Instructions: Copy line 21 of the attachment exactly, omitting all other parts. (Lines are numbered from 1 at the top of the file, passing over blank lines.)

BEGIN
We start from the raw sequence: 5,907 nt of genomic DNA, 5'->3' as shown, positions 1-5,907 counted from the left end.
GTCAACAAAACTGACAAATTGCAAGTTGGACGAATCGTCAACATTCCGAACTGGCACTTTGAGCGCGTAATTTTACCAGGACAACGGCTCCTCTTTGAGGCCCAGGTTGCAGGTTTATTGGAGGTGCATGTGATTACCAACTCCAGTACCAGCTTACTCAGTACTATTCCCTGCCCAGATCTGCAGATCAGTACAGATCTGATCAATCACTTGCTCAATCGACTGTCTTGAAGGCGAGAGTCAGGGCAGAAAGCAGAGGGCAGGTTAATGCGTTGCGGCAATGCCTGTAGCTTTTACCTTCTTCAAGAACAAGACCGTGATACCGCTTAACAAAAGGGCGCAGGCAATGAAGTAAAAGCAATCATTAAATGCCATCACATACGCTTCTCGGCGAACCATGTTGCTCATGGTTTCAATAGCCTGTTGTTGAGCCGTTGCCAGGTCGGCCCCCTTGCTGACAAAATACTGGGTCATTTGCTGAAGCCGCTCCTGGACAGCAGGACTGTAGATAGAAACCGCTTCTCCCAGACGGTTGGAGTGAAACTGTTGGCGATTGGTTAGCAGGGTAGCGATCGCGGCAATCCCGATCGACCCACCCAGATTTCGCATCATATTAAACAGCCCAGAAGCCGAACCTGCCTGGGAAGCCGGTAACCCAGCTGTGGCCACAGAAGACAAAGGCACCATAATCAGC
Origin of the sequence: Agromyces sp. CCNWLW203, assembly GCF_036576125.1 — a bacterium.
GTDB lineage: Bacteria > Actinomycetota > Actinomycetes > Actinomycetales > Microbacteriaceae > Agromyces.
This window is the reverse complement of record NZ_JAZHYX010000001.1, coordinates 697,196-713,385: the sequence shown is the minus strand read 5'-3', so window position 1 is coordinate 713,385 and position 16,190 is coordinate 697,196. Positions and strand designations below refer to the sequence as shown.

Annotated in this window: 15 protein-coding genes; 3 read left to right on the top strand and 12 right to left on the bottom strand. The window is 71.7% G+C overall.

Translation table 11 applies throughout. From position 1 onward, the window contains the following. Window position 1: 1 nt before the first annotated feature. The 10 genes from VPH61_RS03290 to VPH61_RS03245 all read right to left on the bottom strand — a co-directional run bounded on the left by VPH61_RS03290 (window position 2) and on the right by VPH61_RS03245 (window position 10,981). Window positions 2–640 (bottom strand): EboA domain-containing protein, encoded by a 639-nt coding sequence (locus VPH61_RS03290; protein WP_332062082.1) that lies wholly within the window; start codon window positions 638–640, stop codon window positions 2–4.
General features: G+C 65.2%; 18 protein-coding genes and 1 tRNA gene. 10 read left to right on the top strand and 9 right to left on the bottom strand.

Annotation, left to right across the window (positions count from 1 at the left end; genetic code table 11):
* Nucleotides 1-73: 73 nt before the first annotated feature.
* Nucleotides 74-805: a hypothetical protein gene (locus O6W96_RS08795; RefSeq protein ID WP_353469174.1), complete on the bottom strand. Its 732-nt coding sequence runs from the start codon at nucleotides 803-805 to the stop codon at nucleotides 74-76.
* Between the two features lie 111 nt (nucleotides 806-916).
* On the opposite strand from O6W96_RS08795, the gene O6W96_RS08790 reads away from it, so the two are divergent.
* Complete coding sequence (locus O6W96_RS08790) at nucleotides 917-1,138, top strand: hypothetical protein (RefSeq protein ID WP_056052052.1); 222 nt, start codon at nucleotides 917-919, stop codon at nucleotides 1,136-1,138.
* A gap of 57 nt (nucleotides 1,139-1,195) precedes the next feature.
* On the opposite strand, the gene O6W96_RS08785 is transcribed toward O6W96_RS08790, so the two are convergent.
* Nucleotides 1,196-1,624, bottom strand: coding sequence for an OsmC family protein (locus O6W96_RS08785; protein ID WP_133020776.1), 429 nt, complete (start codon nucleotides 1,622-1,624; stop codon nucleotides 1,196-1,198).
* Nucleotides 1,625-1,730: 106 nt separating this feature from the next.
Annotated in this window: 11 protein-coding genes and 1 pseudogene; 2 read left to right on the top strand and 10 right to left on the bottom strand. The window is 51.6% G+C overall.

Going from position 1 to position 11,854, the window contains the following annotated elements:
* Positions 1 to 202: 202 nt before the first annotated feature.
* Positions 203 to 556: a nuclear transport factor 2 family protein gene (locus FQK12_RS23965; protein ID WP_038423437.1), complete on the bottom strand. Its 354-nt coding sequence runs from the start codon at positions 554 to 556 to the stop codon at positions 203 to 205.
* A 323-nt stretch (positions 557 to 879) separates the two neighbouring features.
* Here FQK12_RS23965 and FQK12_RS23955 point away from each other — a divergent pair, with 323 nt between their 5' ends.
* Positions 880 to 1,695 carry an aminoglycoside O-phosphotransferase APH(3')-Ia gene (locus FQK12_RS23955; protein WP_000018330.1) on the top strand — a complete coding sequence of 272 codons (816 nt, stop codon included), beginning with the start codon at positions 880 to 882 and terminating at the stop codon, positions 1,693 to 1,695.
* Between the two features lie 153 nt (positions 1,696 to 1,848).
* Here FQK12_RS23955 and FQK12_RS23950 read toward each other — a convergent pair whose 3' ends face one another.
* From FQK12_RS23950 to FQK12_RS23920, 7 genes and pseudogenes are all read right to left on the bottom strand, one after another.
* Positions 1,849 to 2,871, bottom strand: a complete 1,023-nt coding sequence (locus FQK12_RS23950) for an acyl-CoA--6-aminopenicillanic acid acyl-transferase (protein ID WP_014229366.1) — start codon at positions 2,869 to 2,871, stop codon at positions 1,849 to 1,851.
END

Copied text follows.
* Positions 1 to 202: 202 nt before the first annotated feature.